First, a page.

Onion prices have doubled and even tripled in many cities over the past few weeks, going for anything from Rs 60 to Rs 100 a kilogram, much to the dismay of consumers. The price of onions has become symbolic. Onion is an important part of the common man’s food. The increased prices have eaten into the budget of consumers and many have forsworn the beloved bulb for now. With onion prices skyrocketing, the usual blame game among political parties has begun. The rise in the onion prices has once again led to mud-slinging among political parties. Onions in India have been witnessing an upswing in their prices on a regular basis for quite a long time. It is welcome decision by our PM Modi government to swing into action by banning the export of onions and imposing stock limits on onion traders to prevent hoarding to artificially drive prices up. This is for the first time in the last 50 years the prices have gone up because of the irregular rains, which have destroyed the onion crops. Prices of essential commodities have generally been on the rise, thanks to a combination of factors, including repeated hikes in fuel prices and flood damage to crops.
Onions have hogged the headlines as a vegetable without substitute in Indian cuisines but consumers have been hit just as hard by the steady rise in the prices of all food items. Every time onion price hikes revisit the country, economists and policymakers debate as to what triggers the periodic upswing. In this scenario, the government needs to come up with something more than quick-fix solutions. Although inflation is good sign for rising economy but certain items should be kept out of this like common food items which is part of the main recipe of any meals. It is observed that the Jains and some Brahmins apt to avoid it. Though onion consumption varies in different parts of the country, it is commonly used for cooking, indeed to enhance the taste of an item. Roti with onions is the fasten food of the poor in the absence of green vegetables. The rise in onion prices comes at a turbulent time for the economy, which has slowed down. The continuous price rise has eaten largely into every body’s income except that of the rich. Instead of letting food grains rot in godowns, it must expand and strengthen the public distribution system as a way of providing food security for the poorer sections. It is also seen that Onion production in India is carried out mostly by small and marginal farmers and hence fiscally incapable of manipulating market supplies.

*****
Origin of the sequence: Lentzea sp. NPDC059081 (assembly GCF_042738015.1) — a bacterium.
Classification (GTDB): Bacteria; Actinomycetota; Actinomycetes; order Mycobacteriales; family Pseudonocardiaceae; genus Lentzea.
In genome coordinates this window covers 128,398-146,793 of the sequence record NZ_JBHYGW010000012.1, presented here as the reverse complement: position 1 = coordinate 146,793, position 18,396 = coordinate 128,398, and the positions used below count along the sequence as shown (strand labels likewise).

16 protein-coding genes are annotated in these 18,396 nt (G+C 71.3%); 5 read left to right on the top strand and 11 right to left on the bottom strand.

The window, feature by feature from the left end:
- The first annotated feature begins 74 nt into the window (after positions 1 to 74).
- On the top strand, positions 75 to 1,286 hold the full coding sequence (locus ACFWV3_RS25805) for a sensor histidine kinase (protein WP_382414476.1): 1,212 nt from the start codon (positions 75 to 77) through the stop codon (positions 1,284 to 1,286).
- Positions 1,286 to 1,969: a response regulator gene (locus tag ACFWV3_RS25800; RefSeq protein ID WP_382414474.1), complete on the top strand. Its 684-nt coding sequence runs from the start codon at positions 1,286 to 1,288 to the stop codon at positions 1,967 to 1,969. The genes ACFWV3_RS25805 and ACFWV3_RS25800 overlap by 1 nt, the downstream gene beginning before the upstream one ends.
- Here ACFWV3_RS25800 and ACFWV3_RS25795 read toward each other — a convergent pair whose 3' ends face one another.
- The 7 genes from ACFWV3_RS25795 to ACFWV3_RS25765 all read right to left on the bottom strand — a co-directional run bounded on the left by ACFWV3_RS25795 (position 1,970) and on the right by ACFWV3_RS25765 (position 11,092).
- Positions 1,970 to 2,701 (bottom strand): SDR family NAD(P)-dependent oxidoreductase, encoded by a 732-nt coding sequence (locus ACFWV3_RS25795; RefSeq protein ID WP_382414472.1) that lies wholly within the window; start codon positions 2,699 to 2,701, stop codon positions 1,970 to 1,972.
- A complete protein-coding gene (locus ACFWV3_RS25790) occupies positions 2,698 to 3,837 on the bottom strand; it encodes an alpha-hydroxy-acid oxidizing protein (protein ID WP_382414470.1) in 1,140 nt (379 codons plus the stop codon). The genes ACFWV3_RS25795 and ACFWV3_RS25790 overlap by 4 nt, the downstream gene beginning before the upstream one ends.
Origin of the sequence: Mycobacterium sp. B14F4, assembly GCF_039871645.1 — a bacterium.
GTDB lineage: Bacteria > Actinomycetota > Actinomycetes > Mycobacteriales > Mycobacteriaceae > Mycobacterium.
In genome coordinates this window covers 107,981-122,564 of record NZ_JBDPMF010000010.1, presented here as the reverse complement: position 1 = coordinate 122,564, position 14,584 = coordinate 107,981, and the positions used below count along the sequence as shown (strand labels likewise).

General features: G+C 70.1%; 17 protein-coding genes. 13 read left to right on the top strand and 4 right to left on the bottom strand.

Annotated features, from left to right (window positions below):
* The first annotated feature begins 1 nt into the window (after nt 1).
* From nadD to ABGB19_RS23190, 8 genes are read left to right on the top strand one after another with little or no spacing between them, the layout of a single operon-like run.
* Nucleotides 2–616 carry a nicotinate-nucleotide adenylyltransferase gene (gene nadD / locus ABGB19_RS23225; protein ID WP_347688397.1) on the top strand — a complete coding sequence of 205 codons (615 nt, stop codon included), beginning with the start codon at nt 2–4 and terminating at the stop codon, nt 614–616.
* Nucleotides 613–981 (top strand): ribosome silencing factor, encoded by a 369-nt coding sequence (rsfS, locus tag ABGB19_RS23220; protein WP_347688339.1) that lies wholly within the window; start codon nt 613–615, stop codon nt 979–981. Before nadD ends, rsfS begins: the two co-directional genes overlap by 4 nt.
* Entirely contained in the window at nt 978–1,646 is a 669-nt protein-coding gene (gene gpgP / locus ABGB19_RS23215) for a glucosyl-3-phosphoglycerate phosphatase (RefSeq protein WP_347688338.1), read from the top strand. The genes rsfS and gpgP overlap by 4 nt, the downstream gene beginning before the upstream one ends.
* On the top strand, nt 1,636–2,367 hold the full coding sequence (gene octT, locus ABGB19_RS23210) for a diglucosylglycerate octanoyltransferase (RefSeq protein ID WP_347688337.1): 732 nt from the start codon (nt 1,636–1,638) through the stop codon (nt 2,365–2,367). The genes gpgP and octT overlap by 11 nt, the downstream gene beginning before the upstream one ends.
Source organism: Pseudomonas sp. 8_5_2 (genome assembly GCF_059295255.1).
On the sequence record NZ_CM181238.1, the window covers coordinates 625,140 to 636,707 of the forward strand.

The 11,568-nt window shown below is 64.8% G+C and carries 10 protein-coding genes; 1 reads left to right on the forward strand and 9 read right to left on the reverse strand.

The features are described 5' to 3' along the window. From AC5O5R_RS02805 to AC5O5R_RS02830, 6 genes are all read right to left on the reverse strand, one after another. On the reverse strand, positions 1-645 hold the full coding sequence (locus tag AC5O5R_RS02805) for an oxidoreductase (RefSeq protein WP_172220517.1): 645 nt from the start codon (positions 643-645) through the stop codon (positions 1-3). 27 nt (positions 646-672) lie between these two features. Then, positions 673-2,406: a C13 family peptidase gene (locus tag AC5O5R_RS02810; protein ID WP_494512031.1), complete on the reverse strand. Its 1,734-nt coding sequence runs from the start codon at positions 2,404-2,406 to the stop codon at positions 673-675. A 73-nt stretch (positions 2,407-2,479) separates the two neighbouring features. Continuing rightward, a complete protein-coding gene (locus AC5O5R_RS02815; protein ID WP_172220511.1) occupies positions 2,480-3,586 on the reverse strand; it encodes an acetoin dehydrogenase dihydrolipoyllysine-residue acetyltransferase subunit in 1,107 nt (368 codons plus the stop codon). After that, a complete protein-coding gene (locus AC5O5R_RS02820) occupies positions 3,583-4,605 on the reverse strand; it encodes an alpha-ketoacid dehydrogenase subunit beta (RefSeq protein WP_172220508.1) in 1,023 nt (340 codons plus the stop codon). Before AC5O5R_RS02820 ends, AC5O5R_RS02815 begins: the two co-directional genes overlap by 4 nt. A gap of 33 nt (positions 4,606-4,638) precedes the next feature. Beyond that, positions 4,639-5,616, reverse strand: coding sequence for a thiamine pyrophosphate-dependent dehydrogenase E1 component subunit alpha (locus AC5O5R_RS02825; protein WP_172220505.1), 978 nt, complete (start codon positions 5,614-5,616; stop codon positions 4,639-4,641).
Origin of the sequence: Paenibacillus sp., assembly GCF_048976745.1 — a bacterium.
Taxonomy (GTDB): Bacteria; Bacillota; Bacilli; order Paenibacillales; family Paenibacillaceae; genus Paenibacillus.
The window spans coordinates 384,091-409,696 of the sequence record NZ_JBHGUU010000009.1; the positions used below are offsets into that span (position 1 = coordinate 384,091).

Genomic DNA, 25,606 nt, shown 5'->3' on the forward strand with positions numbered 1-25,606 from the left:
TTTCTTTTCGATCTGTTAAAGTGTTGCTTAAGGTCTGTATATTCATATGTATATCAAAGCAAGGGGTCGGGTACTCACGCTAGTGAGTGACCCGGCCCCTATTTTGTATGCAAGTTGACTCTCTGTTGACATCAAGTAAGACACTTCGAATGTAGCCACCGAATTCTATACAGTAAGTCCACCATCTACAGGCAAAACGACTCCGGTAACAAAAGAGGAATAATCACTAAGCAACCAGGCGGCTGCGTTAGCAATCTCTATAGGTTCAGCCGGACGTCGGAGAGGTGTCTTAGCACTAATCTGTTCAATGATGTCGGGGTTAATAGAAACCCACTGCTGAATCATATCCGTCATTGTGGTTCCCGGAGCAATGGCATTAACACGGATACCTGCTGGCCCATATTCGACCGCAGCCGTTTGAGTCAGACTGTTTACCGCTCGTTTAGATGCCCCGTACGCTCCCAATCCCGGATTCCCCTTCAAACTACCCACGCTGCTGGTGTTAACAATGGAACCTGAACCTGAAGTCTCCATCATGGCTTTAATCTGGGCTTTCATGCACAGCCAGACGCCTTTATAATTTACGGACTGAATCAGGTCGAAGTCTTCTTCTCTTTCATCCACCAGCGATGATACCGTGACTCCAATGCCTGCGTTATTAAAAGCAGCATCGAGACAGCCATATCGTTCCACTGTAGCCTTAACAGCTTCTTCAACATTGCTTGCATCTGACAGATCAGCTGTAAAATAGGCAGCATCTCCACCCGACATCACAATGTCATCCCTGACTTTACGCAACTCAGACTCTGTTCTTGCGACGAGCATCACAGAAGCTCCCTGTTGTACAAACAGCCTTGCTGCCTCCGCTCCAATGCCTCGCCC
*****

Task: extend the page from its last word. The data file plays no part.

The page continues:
Inflation fight needs not just anti-hoarding measures, but reducing middleman control. Onion is an important part of the common man’s food. The government needs to deal with the hoarders firmly. Farmers are frustrated over the unpredictability of prices. Last year, due to a glut in production, onion prices dropped to one rupee a kilogram in some places, prompting some farmers to burn their crops in protest. If government data on onion production from the past five years is analysed, it can be seen that onion production in 2019 nearly halved in comparison to 2018. The uncontrolled price of onions is frustrating. Though its consumption varies in different parts of the country, it is commonly used for cooking, indeed to enhance the taste of an item. It is the common man who is forced to bear the brunt of the price rise. Indeed, a day may come when onions become as costly as gold jewellery. The common man is wondering whether the onion shortage is the result of excessive rain or whether it is a conspiracy of corrupt politicians and unscrupulous traders. There needs to be a consumer resistance. The price of onions might drop if people don’t buy it for some time. The government needs to stabilise prices. They should make storage facilities and set a minimum price for farmers, Unless the government puts an end to the export of foodstuff such as rice, dal, sugar and vegetables, Indians will continue to pay a high price for their daily meal.
(The views expressed by the author in the article are his/her own.)